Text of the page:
Finnish Spitz

Life expectancy

13 years

Age adult

20 months

Height (Shoulder height)

45 cm


10 kg

Coat texture

medium length / undercoat / dense / trouser like

Coat color

red-brown, gold-brown

Common illnesses

dysplasia of the hip joint / sensitive to heat

Food expenses per month in €

about € 33

Suitable for children

Rather yes

Needs a garden

Rather yes

Hunting motivated / needs alternative employment

Rather yes

First dog suitable

Rather not

Allergy friendly

Rather not


Very atletic


Needs much attention

Care and grooming

Medium grooming effort

Eager to learn



Needs a lot of exercise


alert / bold / lively / prone to barking / independent / stubborn

Bred for

bear hunt / black grouse and wood grouse / moose hunt

Common illnesses

dysplasia of the hip joint / sensitive to heat

Dog type according to FCI

spitz and primitive types

FCI description

Many dogs of this group were kept as guard, hat, hunt, or sled dogs. They are considered to be very strong-willed and often less affectionate than other breeds. Many have a pronounced territorial consciousness and get along with same-sex conspecifics less well. They are often not easy to educate and only participate in things they consider useful.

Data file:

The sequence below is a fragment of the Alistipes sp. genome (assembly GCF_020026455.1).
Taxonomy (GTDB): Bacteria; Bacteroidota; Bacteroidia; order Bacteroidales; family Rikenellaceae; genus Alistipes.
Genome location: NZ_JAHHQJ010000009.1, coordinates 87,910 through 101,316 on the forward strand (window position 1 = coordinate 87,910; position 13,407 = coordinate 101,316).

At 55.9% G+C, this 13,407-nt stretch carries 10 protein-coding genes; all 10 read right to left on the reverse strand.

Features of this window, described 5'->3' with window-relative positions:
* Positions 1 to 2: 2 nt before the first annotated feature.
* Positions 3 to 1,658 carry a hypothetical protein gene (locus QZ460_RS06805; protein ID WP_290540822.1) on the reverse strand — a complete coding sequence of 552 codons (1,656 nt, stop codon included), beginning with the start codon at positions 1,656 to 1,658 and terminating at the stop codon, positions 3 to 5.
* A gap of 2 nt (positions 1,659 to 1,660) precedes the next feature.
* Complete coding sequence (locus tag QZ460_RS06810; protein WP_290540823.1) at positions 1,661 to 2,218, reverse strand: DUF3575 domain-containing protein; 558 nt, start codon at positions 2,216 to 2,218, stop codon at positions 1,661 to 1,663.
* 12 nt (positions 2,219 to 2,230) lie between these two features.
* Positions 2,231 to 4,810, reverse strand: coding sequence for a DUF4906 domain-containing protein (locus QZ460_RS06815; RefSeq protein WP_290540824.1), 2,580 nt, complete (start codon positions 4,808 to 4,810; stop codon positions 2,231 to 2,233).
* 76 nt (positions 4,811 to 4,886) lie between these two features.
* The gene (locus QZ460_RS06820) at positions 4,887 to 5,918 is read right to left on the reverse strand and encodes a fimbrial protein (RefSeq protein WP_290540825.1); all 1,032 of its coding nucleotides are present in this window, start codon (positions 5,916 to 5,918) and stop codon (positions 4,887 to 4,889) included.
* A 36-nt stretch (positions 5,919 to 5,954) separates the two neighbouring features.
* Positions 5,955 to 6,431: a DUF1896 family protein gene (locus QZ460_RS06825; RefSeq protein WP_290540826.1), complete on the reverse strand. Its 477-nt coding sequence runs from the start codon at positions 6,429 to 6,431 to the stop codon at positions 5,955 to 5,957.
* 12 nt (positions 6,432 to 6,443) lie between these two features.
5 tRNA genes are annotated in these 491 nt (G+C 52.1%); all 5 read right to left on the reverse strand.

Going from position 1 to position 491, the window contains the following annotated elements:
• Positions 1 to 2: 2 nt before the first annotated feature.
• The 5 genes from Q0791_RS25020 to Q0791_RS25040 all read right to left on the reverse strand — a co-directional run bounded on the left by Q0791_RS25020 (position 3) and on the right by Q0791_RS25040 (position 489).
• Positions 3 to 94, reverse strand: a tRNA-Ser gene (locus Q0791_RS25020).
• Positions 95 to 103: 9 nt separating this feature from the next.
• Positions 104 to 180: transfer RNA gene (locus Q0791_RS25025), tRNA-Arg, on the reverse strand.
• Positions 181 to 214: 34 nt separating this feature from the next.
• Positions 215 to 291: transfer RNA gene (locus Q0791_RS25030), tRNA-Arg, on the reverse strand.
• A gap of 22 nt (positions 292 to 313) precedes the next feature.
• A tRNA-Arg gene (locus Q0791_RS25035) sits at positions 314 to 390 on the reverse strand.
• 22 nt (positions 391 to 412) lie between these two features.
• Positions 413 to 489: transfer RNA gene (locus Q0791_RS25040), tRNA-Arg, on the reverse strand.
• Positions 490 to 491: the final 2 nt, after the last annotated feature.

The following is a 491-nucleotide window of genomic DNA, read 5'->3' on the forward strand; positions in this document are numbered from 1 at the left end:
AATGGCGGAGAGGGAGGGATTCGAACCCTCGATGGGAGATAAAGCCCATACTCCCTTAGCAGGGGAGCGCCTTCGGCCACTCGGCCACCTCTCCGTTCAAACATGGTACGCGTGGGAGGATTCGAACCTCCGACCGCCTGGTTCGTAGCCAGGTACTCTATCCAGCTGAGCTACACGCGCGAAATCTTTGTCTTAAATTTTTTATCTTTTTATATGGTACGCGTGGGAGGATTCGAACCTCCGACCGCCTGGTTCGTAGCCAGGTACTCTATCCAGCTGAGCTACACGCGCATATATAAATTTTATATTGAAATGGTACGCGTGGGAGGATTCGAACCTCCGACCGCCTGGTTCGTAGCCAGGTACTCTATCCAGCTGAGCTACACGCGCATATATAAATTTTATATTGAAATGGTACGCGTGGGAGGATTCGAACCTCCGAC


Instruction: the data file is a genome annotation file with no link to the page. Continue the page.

So if you want a cuddly family dog that does every trick, you wont be happy here. Generally many of these dogs, like Chow Chow, Aktita and Co. are rather one-man dogs, i.e. related to one person and do not bind themselves to the whole family. Spitze in particular tend very much to loud utterances.

Short description

The Finnish Spitz develops despite his stubbornness a close connection to his family. He is shy around strangers. Due to his independence during hunting, he is notvery obedient and likes to bark. Finnish Spitz do not like warmer temperatures, terefore it is better to have a hose with a big garden where he can cool off and run around as he pleases.

This information is indicative and adheres to the breed standard. Each animal is an individual and has a personal character, as well as its own needs. Thus, a breed is not a guarantee of certain behaviors, etc.